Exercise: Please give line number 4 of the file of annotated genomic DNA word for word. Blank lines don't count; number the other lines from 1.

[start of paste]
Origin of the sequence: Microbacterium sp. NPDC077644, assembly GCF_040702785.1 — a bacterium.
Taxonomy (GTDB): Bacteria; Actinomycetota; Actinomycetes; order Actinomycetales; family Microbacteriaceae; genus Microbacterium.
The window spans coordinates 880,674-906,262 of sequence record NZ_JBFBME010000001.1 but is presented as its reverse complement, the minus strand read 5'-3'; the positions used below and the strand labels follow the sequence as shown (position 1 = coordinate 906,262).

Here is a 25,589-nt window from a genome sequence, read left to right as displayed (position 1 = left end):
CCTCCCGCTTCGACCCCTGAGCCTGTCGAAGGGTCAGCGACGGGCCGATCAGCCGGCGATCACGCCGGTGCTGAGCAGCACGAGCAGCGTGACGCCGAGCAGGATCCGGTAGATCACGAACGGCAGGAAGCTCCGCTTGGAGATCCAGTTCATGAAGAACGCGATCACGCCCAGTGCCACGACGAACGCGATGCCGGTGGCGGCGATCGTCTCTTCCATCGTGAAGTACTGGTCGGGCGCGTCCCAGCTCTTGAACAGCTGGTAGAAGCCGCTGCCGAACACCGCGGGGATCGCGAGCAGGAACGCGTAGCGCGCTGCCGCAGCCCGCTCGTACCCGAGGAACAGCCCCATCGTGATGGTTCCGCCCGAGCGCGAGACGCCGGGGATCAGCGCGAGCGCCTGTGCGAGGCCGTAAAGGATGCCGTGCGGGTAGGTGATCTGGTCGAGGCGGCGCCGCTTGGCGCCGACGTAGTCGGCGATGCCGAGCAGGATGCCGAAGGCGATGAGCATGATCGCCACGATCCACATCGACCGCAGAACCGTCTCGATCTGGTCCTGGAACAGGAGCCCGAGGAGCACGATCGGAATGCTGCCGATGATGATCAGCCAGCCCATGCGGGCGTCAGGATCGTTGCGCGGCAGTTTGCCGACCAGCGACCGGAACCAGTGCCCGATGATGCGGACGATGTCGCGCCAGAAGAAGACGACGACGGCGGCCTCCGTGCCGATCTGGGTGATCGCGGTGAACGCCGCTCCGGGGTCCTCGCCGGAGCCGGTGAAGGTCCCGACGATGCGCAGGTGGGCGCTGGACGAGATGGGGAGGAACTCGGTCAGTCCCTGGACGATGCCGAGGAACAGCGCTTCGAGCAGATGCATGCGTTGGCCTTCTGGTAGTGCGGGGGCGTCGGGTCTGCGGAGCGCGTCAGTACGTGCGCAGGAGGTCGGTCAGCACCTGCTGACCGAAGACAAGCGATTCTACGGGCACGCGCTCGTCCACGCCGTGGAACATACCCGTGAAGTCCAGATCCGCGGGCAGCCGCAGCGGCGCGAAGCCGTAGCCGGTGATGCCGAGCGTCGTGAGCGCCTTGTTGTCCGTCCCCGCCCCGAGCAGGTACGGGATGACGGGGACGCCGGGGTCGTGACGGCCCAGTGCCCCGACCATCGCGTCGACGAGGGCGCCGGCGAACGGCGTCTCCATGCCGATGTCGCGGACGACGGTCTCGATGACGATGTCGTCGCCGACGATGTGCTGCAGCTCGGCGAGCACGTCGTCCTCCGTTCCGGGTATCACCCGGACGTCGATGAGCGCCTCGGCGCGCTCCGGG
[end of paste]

Here is a 25,589-nt window from a genome sequence, read left to right as displayed (position 1 = left end):